We first look at the bones of your house and align what we find with your initial project ideas. We review the scope of work and desired schedule. We then move to the drawings, prove the plan with furniture, review material choices, do electrical and lighting plans, pick surface materials, finishes, and colors, and finish by moving to window treatments, furnishings, and accessories, if applicable.
We start our design work by helping you define your project program. An architecture textbook would define this as the list of requirements for your project. True, but the other key ingredients are your spiritual and emotional concepts of home. Our job is to mine that stuff out of you. We do this first by helping complete a series of project-specific questionnaires. We tour through the Kuhl Design Library, a collection of thousands of beautiful photos we keep in our studio. Ideas are flagged for later inspiration. Whether you have specific design goals or just some vague suspicions, we can help you put a finer point on your vision for your home. That is what project programming is all about.
Another important element of the program is to take stock of your home. We document your existing home, take pictures and note anything that may be relevant in the design of your new space. We even measure and catalog any furniture you want to use in the new version of your home. If necessary, we also create a fresh set of blueprints called ‘as-builts’.
There is no sense in drawing up pretty plans if they are not feasible (too expensive, not code compliant, etc..). For this reason exploring feasibility is a smart use of time and money for any large building or renovation project. A feasibility study explores how likely a project is to succeed by asking questions like: Will the city let us do what we want to do? Is it smart to invest money in your house or is it time to move? Does the proposed project respect the architecture of your existing home? Where will you live during the project, and can you handle the extra stress? Before you get in too deep, sometimes it makes sense to look into the financial, emotional, legal, structural and architectural aspects of the project.
We occasionally break out the Feasibility Study from our Design Retainer Contract in cases where our clients are looking only for a high-altitude analysis of their property, or one they may be buying. Feasibility Studies never involve the generation of designs, but are instead based on a set of conditions defined by our clients.
We’ve learned about who you are and what you want and we’ve made sure it is theoretically possible. Now it’s time to draw. The basic arc of our design process works like this:
This is work done in broad strokes on paper or in our CAD system. It is all about layout and scale. We brainstorm and explore. The resulting sketches are all aimed at satisfying your basic program within your budget. The idea is that you will see a few alternatives to the design of your project from a very high altitude. We continue to show you ideas until you approve. Then we move on to schematic design.
We allow the ideas gleaned in the concept design phase to congeal into a more unified plan. You will see more detailed sketches, floor plans and some basic elevations. We often move to 3d CAD renderings in this phase to allow you a better sense of what is developing. Before we present any schematic designs to you, they are reviewed carefully to verify that we are still on target with the project budget. We consult our tradesmen – the people with hammers who do this work everyday – to ask them for advice on how our design could be enhanced or made more affordable.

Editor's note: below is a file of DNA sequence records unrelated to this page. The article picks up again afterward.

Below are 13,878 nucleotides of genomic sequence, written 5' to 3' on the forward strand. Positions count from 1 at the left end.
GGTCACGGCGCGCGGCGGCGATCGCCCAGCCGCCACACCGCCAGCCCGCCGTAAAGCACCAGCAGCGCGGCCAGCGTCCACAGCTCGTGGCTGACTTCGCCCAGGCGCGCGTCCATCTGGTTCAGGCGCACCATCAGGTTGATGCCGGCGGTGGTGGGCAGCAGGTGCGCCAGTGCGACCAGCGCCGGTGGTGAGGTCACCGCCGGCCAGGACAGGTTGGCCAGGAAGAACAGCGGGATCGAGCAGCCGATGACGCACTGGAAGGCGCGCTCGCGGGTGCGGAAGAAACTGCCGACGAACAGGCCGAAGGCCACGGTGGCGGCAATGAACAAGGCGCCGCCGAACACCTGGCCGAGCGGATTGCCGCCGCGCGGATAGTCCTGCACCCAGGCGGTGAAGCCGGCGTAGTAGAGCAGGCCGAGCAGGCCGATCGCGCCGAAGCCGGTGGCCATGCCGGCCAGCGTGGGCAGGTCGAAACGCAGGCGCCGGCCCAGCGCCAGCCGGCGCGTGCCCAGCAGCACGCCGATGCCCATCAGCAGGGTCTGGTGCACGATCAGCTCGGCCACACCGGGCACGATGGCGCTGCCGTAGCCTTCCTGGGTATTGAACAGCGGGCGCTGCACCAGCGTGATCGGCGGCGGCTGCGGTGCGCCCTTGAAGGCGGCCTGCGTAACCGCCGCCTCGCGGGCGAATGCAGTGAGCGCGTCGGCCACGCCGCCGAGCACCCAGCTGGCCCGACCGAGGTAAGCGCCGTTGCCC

We take the schematic design of your choice and develop it into a fully articulated plan. The final form of your space is defined. Our interior designer formally begins working for you, developing schemes for interior materials and finishes. We oversee the conversation between the decor and the structure because both should inspire the other. The drawings we produce in this phase include floor plans, elevations, sections, details, interior elevations, framing and roof plans, and foundation plans, as well as written specifications with window, door and lighting schedules.) You will see feature elements such as stairs, cabinetry, millwork and fireplaces in detail. Our interior designer formally begins working for you at this time as well. (click here for information on our interior design process)
During the latter stages of our design process we solicit competitive bids for every component of your project; from your foundation to your curtains. We draw from a small set of preferred Kuhl vendors and subs to ensure the best value for dollars spent (and to avoid working with losers). We carefully scrutinize the bids as they are received to ensure compliance with our design intent. If there is room for negotiation, we give it our best shot. We want as much project for the dollar that we can get. We assemble all of the numbers into a construction estimate that becomes the ceiling price for your project.
During this phase, we translate your design into the technical language necessary to build your project. Blueprints and specifications are created to announce all of the details, where they are located, how they are assembled and what materials should be used. All of the estimates, plans, selections and schedules are synthesized into a final scope of work and construction contract. This is a hefty document, usually ranging between 25 and 50 pages. The purpose of this effort is to establish expectations up front, before hammers start swinging. We need you to fully understand everything we are doing for you. It is just smart business.